Monday, September 4, 2023

In Grief: How Can I Go On?

You never really stop missing someone — you just learn to live around the huge gaping hole of their absence. ~ Alyson Noel

A reader writes: I am so lost. My mother-in-law died a week ago. I loved her so much. She was wonderful with my children (I have four) and she raised a wonderful son. I am grateful to her for all she added to my life. For the last decade I spent time with her nearly every day. I looked forward to seeing her after taking my children to school, enjoying a cup of coffee and her company. We seldom had conversations about anything beyond the family. She offered me advice when I asked for it but never butted in or criticized. I miss her so much. Her death started nearly a year ago. She was diagonosed with lung cancer. She endured radiation, chemotherapy and surgery. She was in and out of the hospital even after the cancer was gone with recurrent bouts of pneumonia. In the end she was so tierd of being sick and did not want to fight any more. I knew all of this but was so unprepared for her passing. I was not and am still not ready to let go. I cry a lot. I get angry at my husband and children. I think worst of all is I can't seem to accept comfort from anyone. I do not know what to do. How do I go on? How can I help my children accept the loss of their grandomother when I can't? Any advice or help will be appreciated. 

My response: I think one of the hardest things about grief is the pressure we put on ourselves to hurry up, get past the pain we're feeling and "go on". We barely give ourselves time to realize what has happened and react to it before we're wondering how long it wil last and when it will get better.

I want to share with you an article by Judy Tatelbaum that first appeared in Journeys, "a monthly newsletter designed to offer support and practical advice to people coping with loss and bereavement" from Hospice Foundation of America. Judy is an experienced psychotherapist, lecturer and educator who has dedicated her life to freeing people from emotional suffering. She is the author of two outstanding books (which I highly recommend), The Courage to Grieve: Creative Living, Recovery and Growth through Grief, and You Don't Have to Suffer: A Handbook for Moving Beyond Life's Crises.

How Long Does Grief Last?

Everyone who has ever grieved wonders: How long will this grief persist? How long must I feel sorrow and pain? We don’t like feeling uncomfortable. We detest that complex mix of feelings that grief engenders. We may feel like victims of our feelings, wishing they would just disappear.

As a culture, we want everything to be quick and easy. We don’t savor feelings any more than we savor the wide range of our varied life experiences. Like all else that we hurry through in life, we may be obsessed with getting through our pain as quickly as possible.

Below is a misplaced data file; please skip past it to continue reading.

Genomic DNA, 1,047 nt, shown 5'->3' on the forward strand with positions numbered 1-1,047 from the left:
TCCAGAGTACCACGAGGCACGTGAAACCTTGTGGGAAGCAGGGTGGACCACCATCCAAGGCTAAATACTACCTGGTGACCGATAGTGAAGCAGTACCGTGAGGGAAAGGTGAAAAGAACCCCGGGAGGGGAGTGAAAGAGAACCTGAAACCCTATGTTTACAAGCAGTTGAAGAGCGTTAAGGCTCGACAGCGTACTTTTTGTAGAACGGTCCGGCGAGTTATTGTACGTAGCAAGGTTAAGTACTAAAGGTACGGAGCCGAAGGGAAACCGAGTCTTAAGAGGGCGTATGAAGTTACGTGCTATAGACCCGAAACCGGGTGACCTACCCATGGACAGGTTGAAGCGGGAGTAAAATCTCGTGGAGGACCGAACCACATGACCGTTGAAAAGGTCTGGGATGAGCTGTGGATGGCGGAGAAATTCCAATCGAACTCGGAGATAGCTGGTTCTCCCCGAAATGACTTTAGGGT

How long does grief take? The real answer is that grief takes as long as it takes – a week, a month, a year or more depending on whom we have lost and how this death affects us. Grief is a process we must move through, not over or around. Even when we can temporarily deny our pain, it still exists. It will eventually erupt in some way, maybe at an inappropriate moment or during another upset or illness. It is always better to admit our strong feelings, to feel them, and to move through them in order to move beyond them.

What does getting over it mean? It means not being forever in pain over our loss. It means we don’t forget or stop loving the person we lost. We do not always have to grieve; we can remember without pain.

Too often we hear the awful message that we never stop grieving, never get over our loss. When we have no tools for overcoming sorrow, and when the world tries to shut us up, grief does go on longer. The belief that we will never recover from a loss can become a self-fulfilling prophecy, if we let it. When we believe we can recover, we do. It is important to trust that grief is not forever.

I believed I would grieve forever when my brother died. I kept sorrow alive for fourteen years by believing it was endless. I didn’t know how to stop my grief. Grief that persists for years can keep us living in the past; keep us from loving the people who are still alive. I was stunted in my grief, afraid to trust, afraid to commit, afraid to have children I might lose. It wasn’t until a good therapist helped me express fully how much this loss hurt me that I was able to stop grieving.

No matter how much we may hurt today, we must remember that grief is temporary. Mourning does not have to last forever. We can finish crying and express all our many feelings around this loss.

We can find in ourselves the courage to recover and heal. We can begin to live fully and love again.

– © 2005 by Judy Tatelbaum, MSW 

My hope for you is that you will take whatever time you need to express fully how much these losses hurt you, all the while remembering and believing that no matter how much it hurts right now, this pain will not last forever. It it is the love we have for our mothers, not the pain of losing them, that will last forever.

Afterword: Thank you. I know she does not want me to feel this way and I pray that, in time, I will be able to go on with all the good memories  In the past four weeks I have come to realize that it's going to take time, lots of time.

Your feedback is welcome! Please feel free to leave a comment or a question, or share a tip, a related article or a resource of your own in the Comments section below. If you’d like Grief Healing Blog updates delivered right to your inbox, you’re cordially invited to subscribe to our weekly Grief Healing NewsletterSign up here


Image by Myriam from Pixabay
© by Marty Tousley, RN, MS, FT, BC-TMH

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